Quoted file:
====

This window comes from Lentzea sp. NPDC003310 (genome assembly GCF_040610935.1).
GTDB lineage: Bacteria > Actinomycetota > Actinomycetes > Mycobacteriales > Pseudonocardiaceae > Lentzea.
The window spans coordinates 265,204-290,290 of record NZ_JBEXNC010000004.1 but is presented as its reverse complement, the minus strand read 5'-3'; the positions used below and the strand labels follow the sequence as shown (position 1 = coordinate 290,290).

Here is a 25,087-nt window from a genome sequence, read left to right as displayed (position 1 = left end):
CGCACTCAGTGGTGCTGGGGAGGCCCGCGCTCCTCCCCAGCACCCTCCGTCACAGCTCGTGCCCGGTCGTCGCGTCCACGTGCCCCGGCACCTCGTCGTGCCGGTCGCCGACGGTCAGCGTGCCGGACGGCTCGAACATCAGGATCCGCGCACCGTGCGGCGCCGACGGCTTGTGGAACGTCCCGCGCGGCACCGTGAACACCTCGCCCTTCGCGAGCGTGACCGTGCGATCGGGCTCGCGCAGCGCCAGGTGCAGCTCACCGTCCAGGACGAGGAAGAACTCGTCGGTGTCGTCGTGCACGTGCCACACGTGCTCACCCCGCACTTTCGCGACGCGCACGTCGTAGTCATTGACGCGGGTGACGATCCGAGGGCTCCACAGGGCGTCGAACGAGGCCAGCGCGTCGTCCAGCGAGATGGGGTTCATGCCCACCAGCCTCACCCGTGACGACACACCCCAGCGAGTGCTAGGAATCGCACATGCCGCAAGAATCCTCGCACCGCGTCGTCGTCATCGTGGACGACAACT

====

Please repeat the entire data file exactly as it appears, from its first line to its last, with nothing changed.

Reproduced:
This window comes from Lentzea sp. NPDC003310 (genome assembly GCF_040610935.1).
GTDB lineage: Bacteria > Actinomycetota > Actinomycetes > Mycobacteriales > Pseudonocardiaceae > Lentzea.
The window spans coordinates 265,204-290,290 of record NZ_JBEXNC010000004.1 but is presented as its reverse complement, the minus strand read 5'-3'; the positions used below and the strand labels follow the sequence as shown (position 1 = coordinate 290,290).

Here is a 25,087-nt window from a genome sequence, read left to right as displayed (position 1 = left end):
CGCACTCAGTGGTGCTGGGGAGGCCCGCGCTCCTCCCCAGCACCCTCCGTCACAGCTCGTGCCCGGTCGTCGCGTCCACGTGCCCCGGCACCTCGTCGTGCCGGTCGCCGACGGTCAGCGTGCCGGACGGCTCGAACATCAGGATCCGCGCACCGTGCGGCGCCGACGGCTTGTGGAACGTCCCGCGCGGCACCGTGAACACCTCGCCCTTCGCGAGCGTGACCGTGCGATCGGGCTCGCGCAGCGCCAGGTGCAGCTCACCGTCCAGGACGAGGAAGAACTCGTCGGTGTCGTCGTGCACGTGCCACACGTGCTCACCCCGCACTTTCGCGACGCGCACGTCGTAGTCATTGACGCGGGTGACGATCCGAGGGCTCCACAGGGCGTCGAACGAGGCCAGCGCGTCGTCCAGCGAGATGGGGTTCATGCCCACCAGCCTCACCCGTGACGACACACCCCAGCGAGTGCTAGGAATCGCACATGCCGCAAGAATCCTCGCACCGCGTCGTCGTCATCGTGGACGACAACT